Spain borrowing costs fall in EUR 5.04bn bond issue
(MADRID) - Spain's borrowing costs fell on Tuesday when it raised 5.044 billion euros ($6.7 billion) in an auction of 12- and 18-month bonds on a market awash with cheap European Central Bank cash.
Spain attracted healthy demand and was able to pay lower rates to institutions, many of which had filled their pockets with low-interest, long-term loans offered by the ECB.
The ECB extended cheap, three-year loans of more than 1.0 trillion euros to eurozone banks in two operations in December and February so as to avert a dangerous credit squeeze.
Since then, yields have fallen on sovereign bond sales by vulnerable eurozone economies.
Spain's Treasury, which had aimed to raise 4.5-5.5 billion euros in the latest auction, lured bids amounting to nearly 12 billion euros, according to Bank of Spain figures.
Compared to the last auction of bonds with a similar maturity on February 14, yields on the 12-month bonds fell to 1.418 percent from 1.899 percent and yields on 18-month bonds dropped to 1.711 percent from 2.308 percent.
Taking advantage of lower rates, Spain has boosted the size of some bond auctions and has already completed 42.7 percent of its planned medium- and long-term bond issuance programme for 2012.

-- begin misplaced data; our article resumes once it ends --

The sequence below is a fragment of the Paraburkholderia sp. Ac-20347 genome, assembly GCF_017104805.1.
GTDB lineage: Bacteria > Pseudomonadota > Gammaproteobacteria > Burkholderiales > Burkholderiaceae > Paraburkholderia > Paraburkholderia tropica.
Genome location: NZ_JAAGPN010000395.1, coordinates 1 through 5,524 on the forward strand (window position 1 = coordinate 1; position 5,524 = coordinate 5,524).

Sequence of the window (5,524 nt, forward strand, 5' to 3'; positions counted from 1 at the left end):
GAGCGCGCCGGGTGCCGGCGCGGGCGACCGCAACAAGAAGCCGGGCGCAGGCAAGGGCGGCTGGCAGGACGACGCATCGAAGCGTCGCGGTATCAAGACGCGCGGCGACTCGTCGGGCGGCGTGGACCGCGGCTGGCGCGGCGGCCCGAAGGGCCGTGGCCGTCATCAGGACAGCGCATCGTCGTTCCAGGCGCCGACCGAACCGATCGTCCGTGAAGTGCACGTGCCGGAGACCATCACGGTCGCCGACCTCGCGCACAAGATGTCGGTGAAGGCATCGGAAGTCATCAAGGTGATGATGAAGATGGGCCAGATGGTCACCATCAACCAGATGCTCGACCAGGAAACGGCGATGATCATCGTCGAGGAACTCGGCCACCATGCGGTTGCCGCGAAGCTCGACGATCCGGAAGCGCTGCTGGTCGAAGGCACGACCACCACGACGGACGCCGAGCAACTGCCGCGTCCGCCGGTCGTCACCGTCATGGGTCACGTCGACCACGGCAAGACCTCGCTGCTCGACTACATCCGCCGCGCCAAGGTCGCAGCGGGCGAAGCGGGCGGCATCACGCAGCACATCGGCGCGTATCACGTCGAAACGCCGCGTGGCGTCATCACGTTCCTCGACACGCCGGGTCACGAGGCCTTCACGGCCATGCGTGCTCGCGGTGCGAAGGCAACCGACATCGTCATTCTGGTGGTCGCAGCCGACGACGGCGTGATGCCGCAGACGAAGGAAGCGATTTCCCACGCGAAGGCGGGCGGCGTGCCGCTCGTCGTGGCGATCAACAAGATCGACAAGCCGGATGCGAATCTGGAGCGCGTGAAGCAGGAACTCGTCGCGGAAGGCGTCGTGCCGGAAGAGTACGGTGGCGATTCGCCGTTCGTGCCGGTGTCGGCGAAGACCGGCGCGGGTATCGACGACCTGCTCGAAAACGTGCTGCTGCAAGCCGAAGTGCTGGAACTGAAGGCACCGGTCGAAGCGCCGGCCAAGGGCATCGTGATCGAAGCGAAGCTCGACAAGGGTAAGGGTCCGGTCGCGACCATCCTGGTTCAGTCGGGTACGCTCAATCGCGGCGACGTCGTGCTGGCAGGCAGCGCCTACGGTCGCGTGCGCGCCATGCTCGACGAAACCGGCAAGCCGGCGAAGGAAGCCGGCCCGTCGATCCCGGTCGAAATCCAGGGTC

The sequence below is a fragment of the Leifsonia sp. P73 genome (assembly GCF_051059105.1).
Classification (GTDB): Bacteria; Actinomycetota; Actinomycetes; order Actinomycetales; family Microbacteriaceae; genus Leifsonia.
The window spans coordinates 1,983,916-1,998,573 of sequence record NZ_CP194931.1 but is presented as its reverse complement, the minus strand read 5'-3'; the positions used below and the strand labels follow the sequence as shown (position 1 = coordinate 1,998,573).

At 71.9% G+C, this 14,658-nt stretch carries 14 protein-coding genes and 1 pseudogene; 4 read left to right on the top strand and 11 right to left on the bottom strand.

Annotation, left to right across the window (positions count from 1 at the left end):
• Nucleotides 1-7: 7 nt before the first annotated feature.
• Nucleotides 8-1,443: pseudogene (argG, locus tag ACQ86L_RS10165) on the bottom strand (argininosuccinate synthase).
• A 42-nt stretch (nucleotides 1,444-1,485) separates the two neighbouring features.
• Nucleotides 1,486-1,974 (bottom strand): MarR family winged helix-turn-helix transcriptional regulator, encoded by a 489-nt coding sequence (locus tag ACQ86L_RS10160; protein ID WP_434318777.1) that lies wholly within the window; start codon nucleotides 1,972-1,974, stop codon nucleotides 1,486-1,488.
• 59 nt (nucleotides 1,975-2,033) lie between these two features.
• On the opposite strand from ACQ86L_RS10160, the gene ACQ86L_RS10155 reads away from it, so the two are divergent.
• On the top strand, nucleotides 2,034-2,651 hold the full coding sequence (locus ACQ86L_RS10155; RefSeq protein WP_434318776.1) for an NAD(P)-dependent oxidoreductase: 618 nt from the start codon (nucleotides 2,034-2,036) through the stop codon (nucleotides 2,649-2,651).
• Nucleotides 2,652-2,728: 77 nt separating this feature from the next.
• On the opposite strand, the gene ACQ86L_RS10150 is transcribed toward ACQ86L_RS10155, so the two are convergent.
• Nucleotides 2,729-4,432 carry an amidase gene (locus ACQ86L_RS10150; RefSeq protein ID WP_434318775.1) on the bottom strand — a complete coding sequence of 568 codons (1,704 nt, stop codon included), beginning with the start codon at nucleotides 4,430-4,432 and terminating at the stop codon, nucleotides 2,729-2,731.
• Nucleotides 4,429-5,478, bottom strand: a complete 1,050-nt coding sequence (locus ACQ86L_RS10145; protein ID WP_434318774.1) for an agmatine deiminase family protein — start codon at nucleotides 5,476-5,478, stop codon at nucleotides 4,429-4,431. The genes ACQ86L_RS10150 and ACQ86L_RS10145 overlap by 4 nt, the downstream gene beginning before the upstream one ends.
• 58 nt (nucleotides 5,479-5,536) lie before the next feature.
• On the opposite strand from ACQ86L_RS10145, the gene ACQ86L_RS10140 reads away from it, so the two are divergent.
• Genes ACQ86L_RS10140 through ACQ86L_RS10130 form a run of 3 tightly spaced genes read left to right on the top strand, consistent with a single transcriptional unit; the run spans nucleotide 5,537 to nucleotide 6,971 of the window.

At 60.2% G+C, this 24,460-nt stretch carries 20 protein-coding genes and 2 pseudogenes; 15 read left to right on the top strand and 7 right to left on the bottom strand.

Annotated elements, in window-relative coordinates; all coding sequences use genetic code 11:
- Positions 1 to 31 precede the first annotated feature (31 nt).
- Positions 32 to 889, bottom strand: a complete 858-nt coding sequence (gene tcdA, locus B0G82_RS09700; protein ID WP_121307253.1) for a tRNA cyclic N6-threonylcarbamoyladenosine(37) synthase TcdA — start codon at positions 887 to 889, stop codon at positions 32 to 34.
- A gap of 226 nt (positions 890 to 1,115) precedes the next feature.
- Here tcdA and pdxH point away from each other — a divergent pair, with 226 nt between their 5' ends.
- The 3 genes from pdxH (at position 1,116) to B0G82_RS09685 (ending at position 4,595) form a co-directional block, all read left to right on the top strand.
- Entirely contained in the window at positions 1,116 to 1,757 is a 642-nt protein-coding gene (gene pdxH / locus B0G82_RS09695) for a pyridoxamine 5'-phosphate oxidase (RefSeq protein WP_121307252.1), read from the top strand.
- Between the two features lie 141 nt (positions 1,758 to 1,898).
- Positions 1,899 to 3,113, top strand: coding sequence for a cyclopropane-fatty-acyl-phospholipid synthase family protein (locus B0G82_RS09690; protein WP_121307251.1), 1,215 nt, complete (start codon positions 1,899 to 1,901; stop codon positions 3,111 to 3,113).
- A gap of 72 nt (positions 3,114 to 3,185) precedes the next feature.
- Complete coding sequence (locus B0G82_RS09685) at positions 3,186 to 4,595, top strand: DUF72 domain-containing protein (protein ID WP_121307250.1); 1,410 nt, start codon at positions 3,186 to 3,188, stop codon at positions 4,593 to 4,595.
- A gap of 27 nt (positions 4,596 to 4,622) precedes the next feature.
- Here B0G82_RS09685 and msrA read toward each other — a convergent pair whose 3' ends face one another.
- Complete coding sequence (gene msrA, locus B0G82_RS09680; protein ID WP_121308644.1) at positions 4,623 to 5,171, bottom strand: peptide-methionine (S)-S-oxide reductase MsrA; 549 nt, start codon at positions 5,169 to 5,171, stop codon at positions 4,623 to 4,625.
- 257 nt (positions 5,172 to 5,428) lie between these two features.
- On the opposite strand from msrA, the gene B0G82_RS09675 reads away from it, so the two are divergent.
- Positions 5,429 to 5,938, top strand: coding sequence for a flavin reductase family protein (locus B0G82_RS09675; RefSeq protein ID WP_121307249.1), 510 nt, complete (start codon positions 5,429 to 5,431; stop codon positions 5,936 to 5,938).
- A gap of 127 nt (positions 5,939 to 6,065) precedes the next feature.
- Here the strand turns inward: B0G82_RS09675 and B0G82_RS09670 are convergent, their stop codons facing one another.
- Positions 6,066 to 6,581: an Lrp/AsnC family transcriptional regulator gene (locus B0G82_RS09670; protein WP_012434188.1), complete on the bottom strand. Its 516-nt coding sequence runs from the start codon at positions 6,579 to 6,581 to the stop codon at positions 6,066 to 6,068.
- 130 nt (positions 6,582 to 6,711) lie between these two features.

Cash-rich investors appeared undeterred by Spain's budget slippage.
The country failed to meet its 2011 target of curbing the public deficit to 6.0 percent of gross domestic product, reporting instead a deficit of 8.51 percent of GDP.
Spain has managed to negotiate with Brussels a looser deficit target of 5.3 percent of GDP for 2012, compared to 4.4 percent of GDP previously, but has vowed to meet its existing 2013 target of 3.0 percent of GDP.
Spanish banks boosted their net debt to the ECB to a record 152.4 billion euros in February, accounting for 47.2 of loans extended by the institution.
But their balance sheets are still impaired by the impact of the 2008 property bubble collapse, according to latest Bank of Spain figures.
Spanish bank loans in doubt of being repaid amounted to 140.03 billion euros ($185 billion), or 7.91 percent of total credits in January -- up from 7.61 percent in December and the highest ratio since 1994.
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